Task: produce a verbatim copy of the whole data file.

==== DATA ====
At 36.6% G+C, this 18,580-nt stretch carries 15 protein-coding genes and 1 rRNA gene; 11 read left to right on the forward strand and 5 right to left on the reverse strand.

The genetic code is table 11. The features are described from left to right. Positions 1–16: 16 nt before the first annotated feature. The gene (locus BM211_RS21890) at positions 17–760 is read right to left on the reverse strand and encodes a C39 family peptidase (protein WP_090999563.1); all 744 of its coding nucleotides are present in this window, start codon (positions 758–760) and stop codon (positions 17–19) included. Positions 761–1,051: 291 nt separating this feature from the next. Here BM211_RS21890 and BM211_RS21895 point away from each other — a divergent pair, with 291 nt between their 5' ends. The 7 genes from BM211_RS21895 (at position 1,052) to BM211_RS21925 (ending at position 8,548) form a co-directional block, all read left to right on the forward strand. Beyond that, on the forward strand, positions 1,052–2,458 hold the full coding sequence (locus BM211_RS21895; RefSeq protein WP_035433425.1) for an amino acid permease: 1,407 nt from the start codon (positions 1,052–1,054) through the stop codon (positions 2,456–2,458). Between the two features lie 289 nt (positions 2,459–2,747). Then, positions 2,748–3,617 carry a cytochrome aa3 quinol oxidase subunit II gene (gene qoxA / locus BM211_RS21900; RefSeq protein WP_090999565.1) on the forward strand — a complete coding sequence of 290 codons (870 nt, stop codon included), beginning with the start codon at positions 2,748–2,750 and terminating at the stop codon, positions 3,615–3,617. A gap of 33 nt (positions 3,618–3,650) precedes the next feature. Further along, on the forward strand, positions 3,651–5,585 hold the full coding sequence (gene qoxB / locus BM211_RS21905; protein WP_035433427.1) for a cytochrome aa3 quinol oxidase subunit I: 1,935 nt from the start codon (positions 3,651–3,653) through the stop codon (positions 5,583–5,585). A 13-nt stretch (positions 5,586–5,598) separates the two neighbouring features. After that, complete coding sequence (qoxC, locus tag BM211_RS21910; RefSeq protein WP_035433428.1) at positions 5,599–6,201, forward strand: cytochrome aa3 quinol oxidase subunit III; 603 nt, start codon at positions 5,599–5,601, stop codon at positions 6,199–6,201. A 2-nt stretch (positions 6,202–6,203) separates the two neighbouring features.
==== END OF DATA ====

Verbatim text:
At 36.6% G+C, this 18,580-nt stretch carries 15 protein-coding genes and 1 rRNA gene; 11 read left to right on the forward strand and 5 right to left on the reverse strand.

The genetic code is table 11. The features are described from left to right. Positions 1–16: 16 nt before the first annotated feature. The gene (locus BM211_RS21890) at positions 17–760 is read right to left on the reverse strand and encodes a C39 family peptidase (protein WP_090999563.1); all 744 of its coding nucleotides are present in this window, start codon (positions 758–760) and stop codon (positions 17–19) included. Positions 761–1,051: 291 nt separating this feature from the next. Here BM211_RS21890 and BM211_RS21895 point away from each other — a divergent pair, with 291 nt between their 5' ends. The 7 genes from BM211_RS21895 (at position 1,052) to BM211_RS21925 (ending at position 8,548) form a co-directional block, all read left to right on the forward strand. Beyond that, on the forward strand, positions 1,052–2,458 hold the full coding sequence (locus BM211_RS21895; RefSeq protein WP_035433425.1) for an amino acid permease: 1,407 nt from the start codon (positions 1,052–1,054) through the stop codon (positions 2,456–2,458). Between the two features lie 289 nt (positions 2,459–2,747). Then, positions 2,748–3,617 carry a cytochrome aa3 quinol oxidase subunit II gene (gene qoxA / locus BM211_RS21900; RefSeq protein WP_090999565.1) on the forward strand — a complete coding sequence of 290 codons (870 nt, stop codon included), beginning with the start codon at positions 2,748–2,750 and terminating at the stop codon, positions 3,615–3,617. A gap of 33 nt (positions 3,618–3,650) precedes the next feature. Further along, on the forward strand, positions 3,651–5,585 hold the full coding sequence (gene qoxB / locus BM211_RS21905; protein WP_035433427.1) for a cytochrome aa3 quinol oxidase subunit I: 1,935 nt from the start codon (positions 3,651–3,653) through the stop codon (positions 5,583–5,585). A 13-nt stretch (positions 5,586–5,598) separates the two neighbouring features. After that, complete coding sequence (qoxC, locus tag BM211_RS21910; RefSeq protein WP_035433428.1) at positions 5,599–6,201, forward strand: cytochrome aa3 quinol oxidase subunit III; 603 nt, start codon at positions 5,599–5,601, stop codon at positions 6,199–6,201. A 2-nt stretch (positions 6,202–6,203) separates the two neighbouring features.